Brands exist because they mean something. Every brand signifies certain traits, certain aspirations and certain characteristics. This is more so when it comes to motorcycles.
Think Honda. What comes to mind? Well, refinement, friendliness and reliability are some things that come up. Think Yamaha and I'm certain that performance and aggressiveness will top your mental thought list. On closing your eyes and chanting the word 'Suzuki' repeatedly, apart from distancing people away from you, good build quality and good power are what come to mind.
It has taken years of clever marketing and ingenious engineering for these brands to achieve this sort of level where people automatically identify and expect certain attributes from the motorcycle bearing the marque, without even swinging their legs over the machine.
Now, however, they seem to be undoing all that they strived so hard for. Take the Indian bike market, for example. Yamaha, with its awesome resurgence with the R15 and the FZ series, comes up with the SZ range. The SZ might look very 'Yamaha' indeed, but one ride later, all of that simply falls flat. It's a Yamaha engineered to feel like a Honda - refined, tame and very, very sedate.
Then there's Honda's CBR150R, which despite its prefix, is anything but like its namesake. It's obvious that Honda intends to take on the king of the hill in the 150cc sports segment, the Yamaha R15, by adding a tinge of aggressiveness in the motorcycle's styling and design ques. Bright and eye catching stickering adorns the chiseled fairing of the CBR, lending it an air of intimidation and mind numbing acceleration. Thumb the starter, select first, rev the throttle and let out the clutch and TA DA, you're disappointed. It's not even half as thrilling as the Yamaha and it's so comfortable that your granny, with her gangrene ridden foot, could ride one.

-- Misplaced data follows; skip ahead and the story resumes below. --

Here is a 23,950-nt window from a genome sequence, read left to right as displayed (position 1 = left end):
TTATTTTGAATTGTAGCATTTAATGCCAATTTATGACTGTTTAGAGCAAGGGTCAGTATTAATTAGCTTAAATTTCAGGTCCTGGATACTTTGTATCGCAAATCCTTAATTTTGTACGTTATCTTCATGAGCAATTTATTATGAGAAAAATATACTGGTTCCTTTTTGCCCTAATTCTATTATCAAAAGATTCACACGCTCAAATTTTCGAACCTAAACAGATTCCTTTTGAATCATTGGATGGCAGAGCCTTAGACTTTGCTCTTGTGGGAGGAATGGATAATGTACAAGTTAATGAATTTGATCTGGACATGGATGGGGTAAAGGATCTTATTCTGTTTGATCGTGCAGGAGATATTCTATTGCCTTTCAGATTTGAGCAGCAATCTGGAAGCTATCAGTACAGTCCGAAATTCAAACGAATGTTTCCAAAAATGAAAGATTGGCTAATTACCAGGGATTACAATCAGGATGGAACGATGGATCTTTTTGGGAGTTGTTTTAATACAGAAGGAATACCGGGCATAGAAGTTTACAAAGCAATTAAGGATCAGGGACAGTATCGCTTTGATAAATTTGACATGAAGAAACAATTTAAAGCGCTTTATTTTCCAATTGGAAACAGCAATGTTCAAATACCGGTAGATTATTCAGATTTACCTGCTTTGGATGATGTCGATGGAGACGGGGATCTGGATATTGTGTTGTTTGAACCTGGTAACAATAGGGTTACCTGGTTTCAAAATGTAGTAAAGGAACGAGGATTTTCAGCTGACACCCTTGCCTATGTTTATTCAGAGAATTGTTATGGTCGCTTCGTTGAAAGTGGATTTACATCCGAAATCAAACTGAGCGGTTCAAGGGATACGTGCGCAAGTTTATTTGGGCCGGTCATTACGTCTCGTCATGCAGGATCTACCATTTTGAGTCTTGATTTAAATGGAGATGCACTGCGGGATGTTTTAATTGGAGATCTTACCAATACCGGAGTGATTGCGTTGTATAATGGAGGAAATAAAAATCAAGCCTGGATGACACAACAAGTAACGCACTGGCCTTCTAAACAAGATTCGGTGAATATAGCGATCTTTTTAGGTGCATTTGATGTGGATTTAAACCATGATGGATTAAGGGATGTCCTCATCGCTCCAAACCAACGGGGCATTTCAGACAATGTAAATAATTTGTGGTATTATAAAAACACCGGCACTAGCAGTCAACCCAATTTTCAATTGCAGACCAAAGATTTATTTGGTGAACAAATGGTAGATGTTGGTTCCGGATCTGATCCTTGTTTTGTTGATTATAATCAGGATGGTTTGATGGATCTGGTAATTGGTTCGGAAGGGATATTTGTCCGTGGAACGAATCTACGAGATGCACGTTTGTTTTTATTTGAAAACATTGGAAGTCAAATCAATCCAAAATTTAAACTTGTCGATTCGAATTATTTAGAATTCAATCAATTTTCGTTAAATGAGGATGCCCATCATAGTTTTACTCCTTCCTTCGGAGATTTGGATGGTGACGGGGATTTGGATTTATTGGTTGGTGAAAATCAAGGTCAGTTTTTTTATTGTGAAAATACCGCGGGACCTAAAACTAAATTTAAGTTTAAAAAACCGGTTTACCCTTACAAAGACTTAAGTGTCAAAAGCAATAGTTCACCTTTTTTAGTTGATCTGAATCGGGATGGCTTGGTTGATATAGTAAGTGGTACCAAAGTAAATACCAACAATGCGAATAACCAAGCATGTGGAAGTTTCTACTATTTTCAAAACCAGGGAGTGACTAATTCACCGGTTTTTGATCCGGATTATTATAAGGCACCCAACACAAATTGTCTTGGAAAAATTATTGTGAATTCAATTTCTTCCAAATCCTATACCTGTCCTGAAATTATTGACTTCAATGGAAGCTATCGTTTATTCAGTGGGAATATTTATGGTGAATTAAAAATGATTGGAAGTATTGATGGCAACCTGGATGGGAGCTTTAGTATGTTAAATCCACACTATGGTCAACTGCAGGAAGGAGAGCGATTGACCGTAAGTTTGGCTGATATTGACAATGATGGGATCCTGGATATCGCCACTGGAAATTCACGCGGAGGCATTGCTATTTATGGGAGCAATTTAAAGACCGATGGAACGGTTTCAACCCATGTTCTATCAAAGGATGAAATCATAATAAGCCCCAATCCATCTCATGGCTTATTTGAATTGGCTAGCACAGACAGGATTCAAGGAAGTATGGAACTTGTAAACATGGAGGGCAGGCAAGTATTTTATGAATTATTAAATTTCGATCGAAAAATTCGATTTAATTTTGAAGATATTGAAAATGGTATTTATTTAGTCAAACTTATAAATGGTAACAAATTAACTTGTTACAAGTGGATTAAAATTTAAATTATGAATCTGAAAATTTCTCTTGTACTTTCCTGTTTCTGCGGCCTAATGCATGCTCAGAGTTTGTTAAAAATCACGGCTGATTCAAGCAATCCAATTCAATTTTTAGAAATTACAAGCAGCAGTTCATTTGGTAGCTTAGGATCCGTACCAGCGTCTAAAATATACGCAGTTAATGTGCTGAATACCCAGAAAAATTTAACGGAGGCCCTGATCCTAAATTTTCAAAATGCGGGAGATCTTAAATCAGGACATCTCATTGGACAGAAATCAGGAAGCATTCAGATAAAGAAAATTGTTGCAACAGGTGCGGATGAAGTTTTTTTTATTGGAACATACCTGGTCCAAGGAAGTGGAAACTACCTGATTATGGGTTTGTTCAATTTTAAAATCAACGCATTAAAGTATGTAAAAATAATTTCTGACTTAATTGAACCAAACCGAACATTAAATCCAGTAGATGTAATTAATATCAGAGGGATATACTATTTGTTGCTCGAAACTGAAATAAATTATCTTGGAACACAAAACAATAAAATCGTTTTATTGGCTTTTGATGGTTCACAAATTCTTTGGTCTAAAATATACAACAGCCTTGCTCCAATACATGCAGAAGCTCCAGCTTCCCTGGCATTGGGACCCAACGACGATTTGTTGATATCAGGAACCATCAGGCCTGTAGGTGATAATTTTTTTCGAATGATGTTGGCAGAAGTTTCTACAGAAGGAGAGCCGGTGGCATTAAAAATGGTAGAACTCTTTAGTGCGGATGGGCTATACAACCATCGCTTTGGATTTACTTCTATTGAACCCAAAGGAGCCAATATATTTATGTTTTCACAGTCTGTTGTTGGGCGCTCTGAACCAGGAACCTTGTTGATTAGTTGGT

Don't think this is only happening with motorcycles, far from it. The new BMWs want to be Mercs, the Mercs want to be BMWs, the Audis grab from both tables while the Jaguars are slowly eating away sales from the Germans as they go on with their fancy dress competitions.
What does this mean to us? Well, for one, we cannot expect anything from a brand, like we used to. Secondly, brand fan clubs might dissolve simply because the competition could very well give members what they actually want from their machines, while their erstwhile favourite apes another marque. Finally, machines that bring out the original ethos of their makers will surge in value in the future, so hang on to your RX 100s, RD 350s, R15s, CD100s, Unicorns, Shoguns and Fieros with your dear lives for they could all make you very rich one day! The day when every motorcycle and car feels the same. And honestly, in my opinion, I don't think it's very far away as the shift has already begun.